1 Gibbons v. Ogden, 9 Wheaton, R., 195.
"It does not stop at the mere boundary-line of a State; nor is it confined to acts done on the water, or in the necessary course of the navigation thereof. It extends to such acts done on land which interfere with, obstruct, or prevent the due exercise of the power to regulate commerce and navigation with foreign nations and among the States." 1
From various cases illustrating this power I call attention to those known as the Passenger Cases, where the Supreme Court declared that the statutes of New York and Massachusetts, imposing taxes upon alien passengers arriving at the ports of those States, were in derogation of the Constitution. On this occasion Mr. Justice McLean said:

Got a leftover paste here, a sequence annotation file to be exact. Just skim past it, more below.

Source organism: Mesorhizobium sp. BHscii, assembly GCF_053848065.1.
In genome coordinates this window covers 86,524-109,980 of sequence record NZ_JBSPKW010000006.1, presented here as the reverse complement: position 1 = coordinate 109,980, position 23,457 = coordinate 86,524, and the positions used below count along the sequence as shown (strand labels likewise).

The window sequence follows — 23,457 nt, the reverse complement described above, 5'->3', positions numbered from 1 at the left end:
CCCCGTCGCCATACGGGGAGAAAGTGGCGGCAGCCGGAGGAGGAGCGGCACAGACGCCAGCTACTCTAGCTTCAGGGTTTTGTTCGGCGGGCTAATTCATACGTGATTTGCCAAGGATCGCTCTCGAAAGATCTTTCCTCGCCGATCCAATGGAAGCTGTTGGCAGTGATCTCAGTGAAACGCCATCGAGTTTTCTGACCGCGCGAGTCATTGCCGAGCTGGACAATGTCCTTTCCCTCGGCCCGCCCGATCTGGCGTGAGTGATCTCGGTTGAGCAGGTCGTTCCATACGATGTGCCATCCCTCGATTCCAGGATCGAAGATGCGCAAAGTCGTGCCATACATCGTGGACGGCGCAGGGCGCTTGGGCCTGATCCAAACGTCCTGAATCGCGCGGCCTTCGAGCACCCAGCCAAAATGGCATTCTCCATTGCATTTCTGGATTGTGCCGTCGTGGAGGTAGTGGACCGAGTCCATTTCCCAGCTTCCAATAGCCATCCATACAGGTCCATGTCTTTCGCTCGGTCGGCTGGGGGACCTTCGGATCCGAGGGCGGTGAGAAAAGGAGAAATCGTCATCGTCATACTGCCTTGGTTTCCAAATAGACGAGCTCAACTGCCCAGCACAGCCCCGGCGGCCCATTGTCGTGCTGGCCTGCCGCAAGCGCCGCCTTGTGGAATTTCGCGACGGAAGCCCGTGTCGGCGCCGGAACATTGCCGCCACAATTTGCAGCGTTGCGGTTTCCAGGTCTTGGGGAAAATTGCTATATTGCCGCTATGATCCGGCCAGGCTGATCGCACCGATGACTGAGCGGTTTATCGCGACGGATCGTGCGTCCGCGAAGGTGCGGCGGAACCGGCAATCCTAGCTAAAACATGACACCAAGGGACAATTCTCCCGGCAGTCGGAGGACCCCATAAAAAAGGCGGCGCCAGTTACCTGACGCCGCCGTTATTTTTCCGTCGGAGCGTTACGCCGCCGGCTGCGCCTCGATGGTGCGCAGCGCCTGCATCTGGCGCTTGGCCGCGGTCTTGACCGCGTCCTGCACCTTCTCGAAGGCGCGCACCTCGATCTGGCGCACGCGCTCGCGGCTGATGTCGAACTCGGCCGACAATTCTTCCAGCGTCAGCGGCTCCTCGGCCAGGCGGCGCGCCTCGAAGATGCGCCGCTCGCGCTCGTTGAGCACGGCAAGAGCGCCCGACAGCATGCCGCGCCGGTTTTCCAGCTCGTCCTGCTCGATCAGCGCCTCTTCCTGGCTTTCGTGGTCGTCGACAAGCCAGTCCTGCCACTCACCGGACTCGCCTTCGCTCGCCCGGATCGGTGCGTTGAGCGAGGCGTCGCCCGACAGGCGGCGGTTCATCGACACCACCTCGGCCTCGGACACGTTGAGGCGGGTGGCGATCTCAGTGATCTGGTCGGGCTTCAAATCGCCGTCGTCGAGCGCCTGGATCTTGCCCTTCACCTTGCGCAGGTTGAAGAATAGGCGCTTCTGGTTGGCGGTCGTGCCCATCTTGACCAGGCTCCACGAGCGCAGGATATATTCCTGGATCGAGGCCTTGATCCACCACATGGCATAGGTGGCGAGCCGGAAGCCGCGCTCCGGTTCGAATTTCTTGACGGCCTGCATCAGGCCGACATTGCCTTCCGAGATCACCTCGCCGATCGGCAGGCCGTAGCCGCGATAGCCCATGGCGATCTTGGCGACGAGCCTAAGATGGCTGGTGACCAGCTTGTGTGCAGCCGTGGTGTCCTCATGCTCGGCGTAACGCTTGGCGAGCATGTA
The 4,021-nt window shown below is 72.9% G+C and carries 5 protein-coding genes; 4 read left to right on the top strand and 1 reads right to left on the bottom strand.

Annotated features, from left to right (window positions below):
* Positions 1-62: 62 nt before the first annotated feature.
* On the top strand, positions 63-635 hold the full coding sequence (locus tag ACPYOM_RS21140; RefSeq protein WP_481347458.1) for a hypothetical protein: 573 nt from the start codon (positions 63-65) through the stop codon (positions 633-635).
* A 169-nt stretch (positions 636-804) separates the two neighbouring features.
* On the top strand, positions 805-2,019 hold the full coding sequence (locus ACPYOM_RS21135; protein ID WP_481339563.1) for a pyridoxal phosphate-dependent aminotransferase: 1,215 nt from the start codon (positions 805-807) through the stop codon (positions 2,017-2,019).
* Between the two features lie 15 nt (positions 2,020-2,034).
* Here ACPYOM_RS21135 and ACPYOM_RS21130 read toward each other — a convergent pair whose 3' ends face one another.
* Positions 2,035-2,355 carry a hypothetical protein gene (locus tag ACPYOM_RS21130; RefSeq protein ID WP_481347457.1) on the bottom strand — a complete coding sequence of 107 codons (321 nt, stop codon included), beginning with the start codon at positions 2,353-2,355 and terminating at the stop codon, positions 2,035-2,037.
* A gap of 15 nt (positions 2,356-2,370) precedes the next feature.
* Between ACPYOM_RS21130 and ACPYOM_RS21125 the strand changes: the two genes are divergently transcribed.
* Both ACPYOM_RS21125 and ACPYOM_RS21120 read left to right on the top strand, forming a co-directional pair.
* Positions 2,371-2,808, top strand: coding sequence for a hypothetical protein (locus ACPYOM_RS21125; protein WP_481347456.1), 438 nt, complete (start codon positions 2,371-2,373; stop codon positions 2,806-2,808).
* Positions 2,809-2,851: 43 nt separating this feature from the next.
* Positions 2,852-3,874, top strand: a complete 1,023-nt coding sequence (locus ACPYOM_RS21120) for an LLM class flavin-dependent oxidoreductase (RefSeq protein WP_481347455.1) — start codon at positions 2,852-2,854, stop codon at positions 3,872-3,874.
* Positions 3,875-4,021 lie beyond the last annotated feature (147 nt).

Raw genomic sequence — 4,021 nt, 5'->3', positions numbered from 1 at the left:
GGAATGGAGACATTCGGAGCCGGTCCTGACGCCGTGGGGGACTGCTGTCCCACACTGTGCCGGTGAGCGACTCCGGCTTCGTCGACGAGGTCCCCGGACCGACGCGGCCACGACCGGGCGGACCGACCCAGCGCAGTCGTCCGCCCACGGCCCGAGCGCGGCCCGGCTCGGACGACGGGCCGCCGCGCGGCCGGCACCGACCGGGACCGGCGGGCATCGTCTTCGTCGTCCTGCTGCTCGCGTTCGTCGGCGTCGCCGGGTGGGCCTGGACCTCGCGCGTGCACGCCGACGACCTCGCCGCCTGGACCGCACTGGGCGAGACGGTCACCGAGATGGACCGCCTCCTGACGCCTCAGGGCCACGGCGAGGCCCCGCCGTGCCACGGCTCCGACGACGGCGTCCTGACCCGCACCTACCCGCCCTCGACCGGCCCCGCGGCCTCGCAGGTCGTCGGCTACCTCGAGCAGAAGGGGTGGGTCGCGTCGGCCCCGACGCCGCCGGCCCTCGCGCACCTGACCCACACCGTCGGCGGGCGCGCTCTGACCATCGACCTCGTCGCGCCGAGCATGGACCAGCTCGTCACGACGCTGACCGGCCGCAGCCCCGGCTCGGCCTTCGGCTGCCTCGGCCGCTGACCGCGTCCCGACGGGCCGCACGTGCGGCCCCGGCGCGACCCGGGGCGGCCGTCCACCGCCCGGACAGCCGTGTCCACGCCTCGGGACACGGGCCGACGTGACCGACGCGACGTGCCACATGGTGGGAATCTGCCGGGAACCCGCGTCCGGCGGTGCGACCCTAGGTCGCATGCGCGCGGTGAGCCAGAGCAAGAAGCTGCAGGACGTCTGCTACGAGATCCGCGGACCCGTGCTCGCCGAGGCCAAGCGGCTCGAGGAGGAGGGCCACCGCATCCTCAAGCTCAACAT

"Shall passengers, admitted by Act of Congress without a tax, be taxed by a State? The supposition of such a power in a State is utterly inconsistent with a commercial power, either paramount or exclusive, in Congress." 2
Mr. Justice Grier said, with great point:
"To what purpose commit to Congress the power of regulating our intercourse with foreign nations and among the States, if these regulations may be changed at the discretion of each State? . . . . It is, therefore, not left to the discretion of each State in the Union either to refuse a right of passage to persons or property through her territory, or to exact a duty for permission to exercise it."3
But this is the very thing now done by New Jersey, which "exacts a duty" from passengers across the State.
1 United States v. Coombs, 12 Peters, S. C. R., 78.
27 Howard, R., 400.
3 Ibid., 462, 464.